Liza was my best friend. We looked alike, we were the same height, we had the same build, and we were often mistaken for each other, especially by the teachers. There were advantages to this and it was easy to get away with “No sir, it wasn’t me! You must be thinking of Liza/Clare” But we only did this a few times before the teachers woke up to what we were doing.

Liza lived with her mother and big sister. Liza’s father had passed away when she was little. I can’t remember how old she was when he died, but she was old enough to know what was going on and be deeply affected by the loss of her father. Conversely, she was bright and cheery, happy-go-lucky even, but I knew this was a false facade hiding her pain.

Others would come and go from our group and our coveted area behind the Science block – new kids who were still testing the waters and trying to find their place and occasionally others we were partnered with on joint projects. Rarely a teacher would walk past to see what we were doing, and once, only once, we were all sent to the vice-principal’s office because – if one of us (Rodney) was smoking, then all of us must have been smoking.

The office was empty when we got there so we snuck off to our next class and dodged that bullet. But teachers talk and although the vice-principal didn’t come looking for us, our Physical Education teacher heard about it and gave all of us a stern lecture and an extra assignment.

On our last day of Year 12, we all arrived for our final English exam and, when we finished and were allowed to leave the exam room, we patiently waited for each other behind the Science block. It felt weird to be sitting there in clothes other than our school uniforms and from there we walked into town – about a 30-minute walk. We laughed and danced all the way and even more so when we arrived at the mall – we were free from the shackles of education. None of us had plans to enter further studies, so we celebrated leaving our books behind by riding horses on a coin-operated kids’ ride. 

The horses were part of a little carousel, large enough to house four horses, yet small enough that we were too big to be on it. But that didn’t stop us. We put in coin after coin and rode those little horses around and around until we were giddy and heady with delight.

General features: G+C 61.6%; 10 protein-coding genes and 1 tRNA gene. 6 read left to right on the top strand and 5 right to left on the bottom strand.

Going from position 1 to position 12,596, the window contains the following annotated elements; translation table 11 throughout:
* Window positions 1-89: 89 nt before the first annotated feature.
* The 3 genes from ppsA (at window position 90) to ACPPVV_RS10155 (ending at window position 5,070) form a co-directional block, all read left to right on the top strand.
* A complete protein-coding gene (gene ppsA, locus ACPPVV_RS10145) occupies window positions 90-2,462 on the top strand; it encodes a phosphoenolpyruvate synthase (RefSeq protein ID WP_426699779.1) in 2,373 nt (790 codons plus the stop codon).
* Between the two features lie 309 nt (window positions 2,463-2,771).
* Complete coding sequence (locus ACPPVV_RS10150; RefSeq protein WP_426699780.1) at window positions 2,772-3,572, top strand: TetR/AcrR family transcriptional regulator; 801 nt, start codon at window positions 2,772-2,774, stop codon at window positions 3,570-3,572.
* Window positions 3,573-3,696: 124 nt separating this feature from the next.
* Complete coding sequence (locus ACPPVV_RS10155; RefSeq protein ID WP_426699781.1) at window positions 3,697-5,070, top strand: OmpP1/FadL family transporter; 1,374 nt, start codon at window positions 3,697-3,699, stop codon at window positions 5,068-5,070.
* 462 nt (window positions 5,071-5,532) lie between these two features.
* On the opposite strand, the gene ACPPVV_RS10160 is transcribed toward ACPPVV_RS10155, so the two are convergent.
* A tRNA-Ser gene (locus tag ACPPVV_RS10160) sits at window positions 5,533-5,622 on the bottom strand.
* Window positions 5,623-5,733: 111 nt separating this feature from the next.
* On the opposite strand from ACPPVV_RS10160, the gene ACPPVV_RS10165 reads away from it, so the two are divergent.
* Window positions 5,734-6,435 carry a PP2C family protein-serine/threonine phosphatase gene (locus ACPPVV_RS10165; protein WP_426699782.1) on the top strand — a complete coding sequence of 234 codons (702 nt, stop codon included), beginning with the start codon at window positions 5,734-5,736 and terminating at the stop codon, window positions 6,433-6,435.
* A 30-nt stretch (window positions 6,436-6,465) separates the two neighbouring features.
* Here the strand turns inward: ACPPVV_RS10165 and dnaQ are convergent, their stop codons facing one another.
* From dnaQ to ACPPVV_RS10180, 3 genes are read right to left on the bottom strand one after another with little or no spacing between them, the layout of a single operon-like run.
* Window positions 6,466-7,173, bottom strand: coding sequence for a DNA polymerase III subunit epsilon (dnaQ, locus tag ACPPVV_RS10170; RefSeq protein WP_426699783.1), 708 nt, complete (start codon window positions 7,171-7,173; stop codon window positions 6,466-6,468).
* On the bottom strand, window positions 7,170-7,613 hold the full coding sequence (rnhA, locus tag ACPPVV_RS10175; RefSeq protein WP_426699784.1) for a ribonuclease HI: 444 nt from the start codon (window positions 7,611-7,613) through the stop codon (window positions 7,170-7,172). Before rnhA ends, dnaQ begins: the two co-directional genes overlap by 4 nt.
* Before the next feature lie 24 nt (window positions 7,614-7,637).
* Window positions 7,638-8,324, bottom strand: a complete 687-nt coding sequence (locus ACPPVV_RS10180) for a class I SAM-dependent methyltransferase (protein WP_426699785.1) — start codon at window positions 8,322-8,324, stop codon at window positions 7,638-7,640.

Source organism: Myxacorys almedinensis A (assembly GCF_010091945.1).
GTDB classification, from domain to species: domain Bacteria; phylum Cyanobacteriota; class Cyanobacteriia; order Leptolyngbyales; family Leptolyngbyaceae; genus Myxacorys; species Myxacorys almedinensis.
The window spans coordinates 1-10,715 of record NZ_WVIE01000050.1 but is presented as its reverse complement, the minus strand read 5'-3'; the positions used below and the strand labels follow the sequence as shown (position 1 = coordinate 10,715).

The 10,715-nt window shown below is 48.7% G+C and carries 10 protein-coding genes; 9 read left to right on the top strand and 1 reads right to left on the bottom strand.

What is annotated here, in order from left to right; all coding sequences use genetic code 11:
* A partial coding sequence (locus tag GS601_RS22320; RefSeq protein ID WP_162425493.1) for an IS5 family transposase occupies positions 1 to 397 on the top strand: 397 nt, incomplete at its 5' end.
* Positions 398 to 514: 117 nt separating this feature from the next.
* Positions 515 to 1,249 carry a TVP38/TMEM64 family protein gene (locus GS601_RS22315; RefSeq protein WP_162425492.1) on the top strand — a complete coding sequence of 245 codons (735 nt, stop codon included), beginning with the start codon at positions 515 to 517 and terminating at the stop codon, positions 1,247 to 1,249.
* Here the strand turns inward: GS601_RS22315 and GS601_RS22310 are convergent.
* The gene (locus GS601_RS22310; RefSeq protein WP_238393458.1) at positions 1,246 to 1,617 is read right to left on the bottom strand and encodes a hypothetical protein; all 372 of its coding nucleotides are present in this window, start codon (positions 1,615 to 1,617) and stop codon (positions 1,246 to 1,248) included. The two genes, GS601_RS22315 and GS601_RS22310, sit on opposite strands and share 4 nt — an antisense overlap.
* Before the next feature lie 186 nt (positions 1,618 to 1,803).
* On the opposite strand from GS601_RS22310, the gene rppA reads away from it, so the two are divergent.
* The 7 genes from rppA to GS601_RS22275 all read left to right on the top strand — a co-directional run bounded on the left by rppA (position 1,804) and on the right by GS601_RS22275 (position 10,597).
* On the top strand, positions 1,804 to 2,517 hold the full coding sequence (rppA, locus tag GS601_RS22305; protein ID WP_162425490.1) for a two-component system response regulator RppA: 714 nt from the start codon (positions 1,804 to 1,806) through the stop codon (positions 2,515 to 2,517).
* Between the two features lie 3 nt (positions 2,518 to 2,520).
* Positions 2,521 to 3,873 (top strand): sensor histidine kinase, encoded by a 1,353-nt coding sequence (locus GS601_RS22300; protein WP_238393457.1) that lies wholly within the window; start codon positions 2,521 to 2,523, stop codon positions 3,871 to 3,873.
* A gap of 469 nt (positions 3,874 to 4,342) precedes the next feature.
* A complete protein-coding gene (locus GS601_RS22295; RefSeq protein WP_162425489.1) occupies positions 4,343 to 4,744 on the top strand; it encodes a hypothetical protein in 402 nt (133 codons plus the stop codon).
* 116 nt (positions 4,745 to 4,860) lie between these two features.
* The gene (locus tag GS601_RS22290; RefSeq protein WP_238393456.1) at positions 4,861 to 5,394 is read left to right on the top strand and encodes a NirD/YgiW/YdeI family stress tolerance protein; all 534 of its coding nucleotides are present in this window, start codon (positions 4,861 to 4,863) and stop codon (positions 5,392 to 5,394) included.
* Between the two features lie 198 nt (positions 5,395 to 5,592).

I stayed in touch with Liza for the next four or five years, right up until she got engaged and moved away. I laugh when I think about the night she and I had a pyjama party and decided to watch Jaws. We’d rented it on VHS from the local video store. We were both 20 years old, and the movie itself was eight, but neither of us had ever watched it and we thought it was time we saw for ourselves what all the fuss was about. Well, we screamed and proceeded to pretend to watch the movie from behind pillows and declared we’d never watch it again. I think I’ve watched it maybe once or twice since 1983.

I don’t know what happened to Rodney but, somewhere in the back of my mind, there’s a thread of detail related to him moving to the US to be with his father. As for Peter, I ran into him a few years later. He was still the same boy I’d met in grade four and took me on a date for my sixteenth birthday. And yet, he was also a grown man doing a chef’s apprenticeship. 

It’s been almost forty years since I’ve seen or heard from any of these friends with whom I shared the last two years of high school. One day there might be a school reunion I am able to attend and if so, it would be nice if they could too. I imagine we’d reconnect and reminisce about all the good times we had behind the Science block.

Author: Clare

Ever-expanding one star at a time, my cosmos is a galaxy of thoughts and creativity where you can find poetry, short stories, photography and so much more.